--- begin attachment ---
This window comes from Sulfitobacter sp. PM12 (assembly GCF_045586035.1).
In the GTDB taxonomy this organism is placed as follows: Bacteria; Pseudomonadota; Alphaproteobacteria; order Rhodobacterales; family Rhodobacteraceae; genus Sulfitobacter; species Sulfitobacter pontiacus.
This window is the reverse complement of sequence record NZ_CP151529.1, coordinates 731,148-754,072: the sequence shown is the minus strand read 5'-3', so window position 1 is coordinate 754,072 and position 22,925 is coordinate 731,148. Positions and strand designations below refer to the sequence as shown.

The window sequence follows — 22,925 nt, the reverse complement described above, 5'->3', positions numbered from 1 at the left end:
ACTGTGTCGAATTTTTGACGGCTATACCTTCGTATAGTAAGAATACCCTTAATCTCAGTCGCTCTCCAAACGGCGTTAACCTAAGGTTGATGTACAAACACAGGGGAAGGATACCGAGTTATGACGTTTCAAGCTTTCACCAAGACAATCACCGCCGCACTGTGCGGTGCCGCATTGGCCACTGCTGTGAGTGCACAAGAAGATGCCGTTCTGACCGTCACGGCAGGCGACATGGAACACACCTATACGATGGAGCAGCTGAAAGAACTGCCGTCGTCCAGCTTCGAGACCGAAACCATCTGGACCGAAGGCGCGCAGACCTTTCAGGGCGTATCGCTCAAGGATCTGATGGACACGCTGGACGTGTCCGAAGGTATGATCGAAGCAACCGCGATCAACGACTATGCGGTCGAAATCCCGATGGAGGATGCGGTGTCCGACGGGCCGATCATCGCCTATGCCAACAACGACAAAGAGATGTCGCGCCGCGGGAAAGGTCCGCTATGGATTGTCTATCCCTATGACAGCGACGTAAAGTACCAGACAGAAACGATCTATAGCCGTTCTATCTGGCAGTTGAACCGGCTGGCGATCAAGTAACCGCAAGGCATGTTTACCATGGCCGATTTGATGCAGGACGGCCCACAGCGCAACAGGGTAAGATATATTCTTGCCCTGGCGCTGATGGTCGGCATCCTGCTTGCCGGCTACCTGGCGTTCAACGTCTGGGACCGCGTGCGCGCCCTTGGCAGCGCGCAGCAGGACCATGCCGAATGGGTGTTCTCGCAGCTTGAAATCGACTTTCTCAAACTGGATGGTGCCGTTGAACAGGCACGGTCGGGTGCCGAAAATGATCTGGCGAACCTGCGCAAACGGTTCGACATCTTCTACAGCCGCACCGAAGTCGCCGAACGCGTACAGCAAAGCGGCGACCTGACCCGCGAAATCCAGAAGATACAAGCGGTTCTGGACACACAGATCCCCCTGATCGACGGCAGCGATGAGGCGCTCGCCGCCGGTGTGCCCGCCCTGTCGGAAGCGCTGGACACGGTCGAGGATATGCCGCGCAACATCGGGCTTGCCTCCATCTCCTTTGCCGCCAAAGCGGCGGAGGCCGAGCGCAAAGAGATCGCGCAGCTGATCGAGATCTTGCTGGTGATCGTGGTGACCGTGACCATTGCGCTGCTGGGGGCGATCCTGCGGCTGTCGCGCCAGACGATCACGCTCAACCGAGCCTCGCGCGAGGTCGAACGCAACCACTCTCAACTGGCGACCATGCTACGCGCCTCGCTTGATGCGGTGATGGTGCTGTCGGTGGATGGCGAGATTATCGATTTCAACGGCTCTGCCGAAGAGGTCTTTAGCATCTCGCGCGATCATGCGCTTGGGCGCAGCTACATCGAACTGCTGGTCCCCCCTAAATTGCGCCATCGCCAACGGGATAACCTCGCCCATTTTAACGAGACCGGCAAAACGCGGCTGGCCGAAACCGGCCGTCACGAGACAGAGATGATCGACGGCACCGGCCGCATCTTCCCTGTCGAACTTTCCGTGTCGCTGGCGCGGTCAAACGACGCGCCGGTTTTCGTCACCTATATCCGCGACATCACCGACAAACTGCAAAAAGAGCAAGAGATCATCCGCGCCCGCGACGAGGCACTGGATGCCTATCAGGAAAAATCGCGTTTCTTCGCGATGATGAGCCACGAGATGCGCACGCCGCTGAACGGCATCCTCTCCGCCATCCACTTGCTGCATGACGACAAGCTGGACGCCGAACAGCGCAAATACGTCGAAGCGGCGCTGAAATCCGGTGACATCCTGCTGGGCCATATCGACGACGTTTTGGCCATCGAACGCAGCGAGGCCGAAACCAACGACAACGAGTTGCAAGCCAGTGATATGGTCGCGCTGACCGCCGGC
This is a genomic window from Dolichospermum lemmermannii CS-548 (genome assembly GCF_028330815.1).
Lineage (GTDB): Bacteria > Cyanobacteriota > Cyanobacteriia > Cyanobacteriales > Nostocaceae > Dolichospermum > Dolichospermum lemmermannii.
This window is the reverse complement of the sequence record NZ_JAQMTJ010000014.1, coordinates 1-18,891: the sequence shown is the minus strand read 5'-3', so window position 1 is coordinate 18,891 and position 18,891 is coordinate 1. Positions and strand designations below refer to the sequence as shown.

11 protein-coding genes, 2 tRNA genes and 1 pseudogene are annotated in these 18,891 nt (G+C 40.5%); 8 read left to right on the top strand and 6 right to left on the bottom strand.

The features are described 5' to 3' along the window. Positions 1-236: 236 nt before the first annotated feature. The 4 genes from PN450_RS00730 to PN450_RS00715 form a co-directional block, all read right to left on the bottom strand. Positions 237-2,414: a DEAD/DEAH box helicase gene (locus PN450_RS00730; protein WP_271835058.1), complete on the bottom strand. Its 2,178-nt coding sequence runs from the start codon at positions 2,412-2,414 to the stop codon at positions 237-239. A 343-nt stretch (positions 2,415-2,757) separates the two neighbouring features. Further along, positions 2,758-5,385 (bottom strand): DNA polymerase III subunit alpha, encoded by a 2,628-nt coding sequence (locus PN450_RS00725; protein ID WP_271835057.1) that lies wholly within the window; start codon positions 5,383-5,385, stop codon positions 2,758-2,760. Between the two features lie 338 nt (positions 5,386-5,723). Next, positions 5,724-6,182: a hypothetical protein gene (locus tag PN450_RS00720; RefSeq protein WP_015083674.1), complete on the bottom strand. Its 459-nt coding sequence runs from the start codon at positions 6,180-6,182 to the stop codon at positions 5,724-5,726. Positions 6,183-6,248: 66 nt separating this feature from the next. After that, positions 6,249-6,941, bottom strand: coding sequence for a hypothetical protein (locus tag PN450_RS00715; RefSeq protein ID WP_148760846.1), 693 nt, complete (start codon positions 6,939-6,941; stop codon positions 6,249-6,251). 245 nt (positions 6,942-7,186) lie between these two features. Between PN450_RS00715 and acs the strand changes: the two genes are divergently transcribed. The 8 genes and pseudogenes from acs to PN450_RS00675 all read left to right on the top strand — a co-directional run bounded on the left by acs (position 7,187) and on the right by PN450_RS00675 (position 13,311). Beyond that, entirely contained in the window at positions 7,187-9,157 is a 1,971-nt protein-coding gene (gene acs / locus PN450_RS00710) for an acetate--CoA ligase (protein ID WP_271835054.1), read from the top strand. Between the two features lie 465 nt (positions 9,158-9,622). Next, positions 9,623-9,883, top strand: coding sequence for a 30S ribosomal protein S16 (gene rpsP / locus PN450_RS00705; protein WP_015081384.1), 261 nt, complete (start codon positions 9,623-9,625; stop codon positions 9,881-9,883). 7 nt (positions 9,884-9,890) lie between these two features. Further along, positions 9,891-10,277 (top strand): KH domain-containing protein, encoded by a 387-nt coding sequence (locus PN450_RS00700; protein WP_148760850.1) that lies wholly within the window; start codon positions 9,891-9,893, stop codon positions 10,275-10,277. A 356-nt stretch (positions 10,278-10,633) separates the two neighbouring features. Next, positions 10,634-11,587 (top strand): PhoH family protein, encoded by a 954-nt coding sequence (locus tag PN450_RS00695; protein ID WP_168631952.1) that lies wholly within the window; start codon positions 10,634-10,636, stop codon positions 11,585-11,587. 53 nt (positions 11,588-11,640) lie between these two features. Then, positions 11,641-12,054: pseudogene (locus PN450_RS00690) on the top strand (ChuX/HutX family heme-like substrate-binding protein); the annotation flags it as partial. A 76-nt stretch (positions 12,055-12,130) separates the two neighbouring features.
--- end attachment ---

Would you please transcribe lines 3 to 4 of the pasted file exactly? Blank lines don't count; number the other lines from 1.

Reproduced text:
This window is the reverse complement of sequence record NZ_CP151529.1, coordinates 731,148-754,072: the sequence shown is the minus strand read 5'-3', so window position 1 is coordinate 754,072 and position 22,925 is coordinate 731,148. Positions and strand designations below refer to the sequence as shown.

The window sequence follows — 22,925 nt, the reverse complement described above, 5'->3', positions numbered from 1 at the left end: